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dc.contributor.authorFrost, HR
dc.contributor.authorLaho, D
dc.contributor.authorSanderson-Smith, ML
dc.contributor.authorLicciardi, P
dc.contributor.authorDonath, S
dc.contributor.authorCurtis, N
dc.contributor.authorKado, J
dc.contributor.authorDale, JB
dc.contributor.authorSteer, AC
dc.contributor.authorSmeesters, PR
dc.date.accessioned2020-12-21T03:37:29Z
dc.date.available2020-12-21T03:37:29Z
dc.date.issued2017-11-01
dc.identifierpii: 3979656
dc.identifier.citationFrost, H. R., Laho, D., Sanderson-Smith, M. L., Licciardi, P., Donath, S., Curtis, N., Kado, J., Dale, J. B., Steer, A. C. & Smeesters, P. R. (2017). Immune Cross-Opsonization Within emm Clusters Following Group A Streptococcus Skin Infection: Broadening the Scope of Type-Specific Immunity. CLINICAL INFECTIOUS DISEASES, 65 (9), pp.1523-1531. https://doi.org/10.1093/cid/cix599.
dc.identifier.issn1058-4838
dc.identifier.urihttp://hdl.handle.net/11343/257284
dc.description.abstractBackground: Group A Streptococcus (GAS) skin infections are particularly prevalent in developing nations. The GAS M protein, by which strains are differentiated into >220 different emm types, is immunogenic and elicits protective antibodies. A major obstacle for vaccine development has been the traditional understanding that immunity following infection is restricted to a single emm type. However, recent evidence has led to the hypothesis of immune cross-reactivity between emm types. Methods: We investigated the human serological response to GAS impetigo in Fijian schoolchildren, focusing on 3 major emm clusters (E4, E6, and D4). Pre- and postinfection sera were assayed by enzyme-linked immunosorbent assay with N-terminal M peptides and bactericidal assays using the infecting-type strain, emm cluster-related strains, and nonrelated strains. Results: Twenty of the 53 paired sera demonstrated a ≥4-fold increase in antibody titer against the infecting type. When tested against all cluster-related M peptides, we found that 9 of 17 (53%) paired sera had a ≥4-fold increase in antibody titer to cluster-related strains as well. When grouped by cluster, the mean change to cluster-related emm types in E4 and E6 was >4-fold (5.9-fold and 19.5-fold, respectively) but for D4 was 3.8-fold. The 17 paired sera were tested in bactericidal assays against selected cluster-related and nonrelated strains. While the responses were highly variable, numerous instances of cross-reactive killing were observed. Conclusions: These data demonstrate that M type-specific and cross-reactive immune responses occur following skin infection. The cross-reactive immune responses frequently align with emm clusters, raising new opportunities to design multivalent vaccines with broad coverage.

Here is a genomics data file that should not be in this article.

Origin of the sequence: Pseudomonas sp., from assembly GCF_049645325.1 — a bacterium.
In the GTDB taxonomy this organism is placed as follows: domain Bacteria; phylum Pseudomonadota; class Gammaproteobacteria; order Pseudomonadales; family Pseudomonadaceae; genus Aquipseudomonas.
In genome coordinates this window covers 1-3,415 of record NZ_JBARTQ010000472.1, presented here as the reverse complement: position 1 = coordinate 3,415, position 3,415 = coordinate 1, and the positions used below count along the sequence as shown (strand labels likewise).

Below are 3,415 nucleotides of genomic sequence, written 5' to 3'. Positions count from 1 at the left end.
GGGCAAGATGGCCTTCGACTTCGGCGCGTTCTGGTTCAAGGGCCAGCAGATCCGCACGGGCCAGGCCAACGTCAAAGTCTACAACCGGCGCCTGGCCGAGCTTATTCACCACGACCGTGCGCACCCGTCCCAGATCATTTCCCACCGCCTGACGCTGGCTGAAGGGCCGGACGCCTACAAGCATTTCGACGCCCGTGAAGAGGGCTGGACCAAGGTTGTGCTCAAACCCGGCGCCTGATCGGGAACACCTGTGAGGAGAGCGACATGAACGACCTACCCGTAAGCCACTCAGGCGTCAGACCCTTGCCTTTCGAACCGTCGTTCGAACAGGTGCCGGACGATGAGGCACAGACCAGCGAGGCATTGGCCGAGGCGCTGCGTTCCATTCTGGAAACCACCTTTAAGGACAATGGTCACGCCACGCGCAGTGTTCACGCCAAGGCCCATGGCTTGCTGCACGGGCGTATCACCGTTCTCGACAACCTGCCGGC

dc.languageEnglish
dc.publisherOXFORD UNIV PRESS INC
dc.rights.urihttps://creativecommons.org/licenses/by-nc/4.0
dc.titleImmune Cross-Opsonization Within emm Clusters Following Group A Streptococcus Skin Infection: Broadening the Scope of Type-Specific Immunity
dc.typeJournal Article
dc.identifier.doi10.1093/cid/cix599
melbourne.affiliation.departmentPaediatrics (RCH)
melbourne.source.titleClinical Infectious Diseases
melbourne.source.volume65
melbourne.source.issue9
melbourne.source.pages1523-1531
dc.rights.licenseCC BY-NC
melbourne.elementsid1255721
melbourne.contributor.authorCurtis, Richard
melbourne.contributor.authorDonath, Susan
melbourne.contributor.authorSteer, Andrew
melbourne.contributor.authorSmeesters, Pierre
melbourne.contributor.authorLicciardi, Paul
dc.identifier.eissn1537-6591
melbourne.accessrightsOpen Access


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